Live and let live
A harmonious society can arise only when no one is permitted to forcibly impose his personal beliefs (religious or otherwise) on others. Note that liberalism is not against religion. Far from it. But it does demand tolerance and freedom of expression. It is intolerant of intolerance.
 
Separation of the domains of the state and religion
The liberal state is non-denominational. It does not support nor comment on any religious matter. Thus it does not make religious law, nor fund religious activity. Religions, similarly, are expected not to impose their demands on the functions of the state.
 
Participative government
As part of equal freedom, every adult should have equal political rights – including democratic franchise. Different views exist, however, on which form of democracy is best. Based on an analysis of incentives (see Breaking Free of Nehru: http://bfn.sabhlokcity.com/ for details), I recommend continuing India’s current form of democracy, subject to a few reforms.
 
Limited democracy
There is a belief among some liberals that the ‘will of the people’ is supreme. This is incorrect – to the extent that such ‘will’ tramples on the liberty of a minority. Just as the government should be restricted to its core functions, democracy should be limited through constitutional safeguards that disallow the rule of the mob. Democracy is not an innate social value. Our freedom is.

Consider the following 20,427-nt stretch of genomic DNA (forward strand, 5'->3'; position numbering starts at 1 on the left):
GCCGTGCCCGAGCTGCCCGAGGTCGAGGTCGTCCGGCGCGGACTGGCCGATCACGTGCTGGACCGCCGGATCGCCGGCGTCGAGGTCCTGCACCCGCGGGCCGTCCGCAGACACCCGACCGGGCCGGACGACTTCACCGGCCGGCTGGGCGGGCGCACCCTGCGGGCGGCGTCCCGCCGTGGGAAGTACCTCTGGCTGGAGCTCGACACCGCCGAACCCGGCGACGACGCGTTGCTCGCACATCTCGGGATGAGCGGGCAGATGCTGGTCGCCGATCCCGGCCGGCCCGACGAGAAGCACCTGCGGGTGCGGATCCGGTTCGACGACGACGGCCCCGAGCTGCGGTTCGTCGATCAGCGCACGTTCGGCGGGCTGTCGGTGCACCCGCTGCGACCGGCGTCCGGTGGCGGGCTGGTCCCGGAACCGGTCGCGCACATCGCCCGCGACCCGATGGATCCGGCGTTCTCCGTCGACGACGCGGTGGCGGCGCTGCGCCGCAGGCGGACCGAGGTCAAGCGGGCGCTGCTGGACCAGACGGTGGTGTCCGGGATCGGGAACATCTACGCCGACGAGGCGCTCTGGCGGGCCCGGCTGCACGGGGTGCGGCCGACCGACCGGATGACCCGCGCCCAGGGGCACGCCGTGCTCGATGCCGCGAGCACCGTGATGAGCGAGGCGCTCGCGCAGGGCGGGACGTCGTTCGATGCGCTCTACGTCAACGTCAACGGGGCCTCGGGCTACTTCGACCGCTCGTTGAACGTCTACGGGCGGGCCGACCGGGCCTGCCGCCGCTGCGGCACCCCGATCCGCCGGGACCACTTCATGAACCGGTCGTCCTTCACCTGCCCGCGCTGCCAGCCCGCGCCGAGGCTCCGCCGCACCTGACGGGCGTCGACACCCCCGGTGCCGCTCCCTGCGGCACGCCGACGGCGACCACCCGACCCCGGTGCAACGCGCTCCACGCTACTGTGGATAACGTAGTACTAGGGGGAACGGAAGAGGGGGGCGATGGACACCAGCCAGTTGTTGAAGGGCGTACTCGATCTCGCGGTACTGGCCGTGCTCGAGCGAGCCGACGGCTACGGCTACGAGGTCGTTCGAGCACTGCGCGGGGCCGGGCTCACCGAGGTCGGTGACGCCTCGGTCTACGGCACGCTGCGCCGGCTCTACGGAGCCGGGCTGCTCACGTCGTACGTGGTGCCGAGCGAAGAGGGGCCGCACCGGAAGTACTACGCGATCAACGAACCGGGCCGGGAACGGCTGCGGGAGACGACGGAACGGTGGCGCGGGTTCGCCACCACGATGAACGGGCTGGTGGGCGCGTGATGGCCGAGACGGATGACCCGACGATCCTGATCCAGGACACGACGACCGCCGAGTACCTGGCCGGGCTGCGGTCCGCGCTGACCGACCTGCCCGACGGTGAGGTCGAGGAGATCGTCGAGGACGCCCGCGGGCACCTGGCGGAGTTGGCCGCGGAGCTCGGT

Accountable government
The authority we give to the government is not a blank cheque for whimsical taxation or interference in the economy, or whimsical support for one group at the expense of another. The citizen, as principal, is entitled to hold his agent – his political representative, and the government – firmly to account. The executive must disclose the reasons for its decisions to the parliament, and the parliament must return back to the people every few years to renew its mandate.
 
To bring about greater accountability, the governance system must align our agents’ incentives (i.e. of MPs, MLAs and bureaucrats) with ours, so that our agents advance our security and welfare, not just their own. This means, in particular, that MPs’ and bureaucrats’ compensation must be high enough to eliminate corruption, with a major part of it linked to performance indicators of freedom, integrity, and prosperity.
 
Rule of law, and general rules
As Hayek noted, “[t]he great aim of the struggle for liberty has been equality before the law.” The state must not create special laws for special ‘classes’ of people – whether religious or otherwise, or favour particular businesses at the expense of others. (For instance, it can’t give the powers to issue currency only to a single bank.) Further, the functionaries of government should comply with, and disclose precisely how their decisions are compatible with the general rules. There is no place for whimsy in the free society.
 
Reasonable equality of opportunity
Free societies generate huge quantities of wealth, leaving only a tiny residue of poverty. But while a harmonious society can exist even with extreme economic inequality, poverty dampens the allegiance of the poor to the nation. For many other reasons, as well, the liberal accepts the need for a direct social insurance mechanism that supports, at a frugal level, those who fail to earn a minimum livelihood despite their best efforts.
 
These, in a nutshell, were the beliefs of the liberal. Clearly, India is far from being a free society. The liberals have a lot of work ahead of them to bring freedom to India.
 
Freedom Team of India
FTI (http://freedomteam.in/) is looking for Indian liberals to step forward and lead India to freedom. Please join or otherwise support FTI!
 
[This article by Sanjeev Sabhlok was published in Freedom First on 1 February 2011]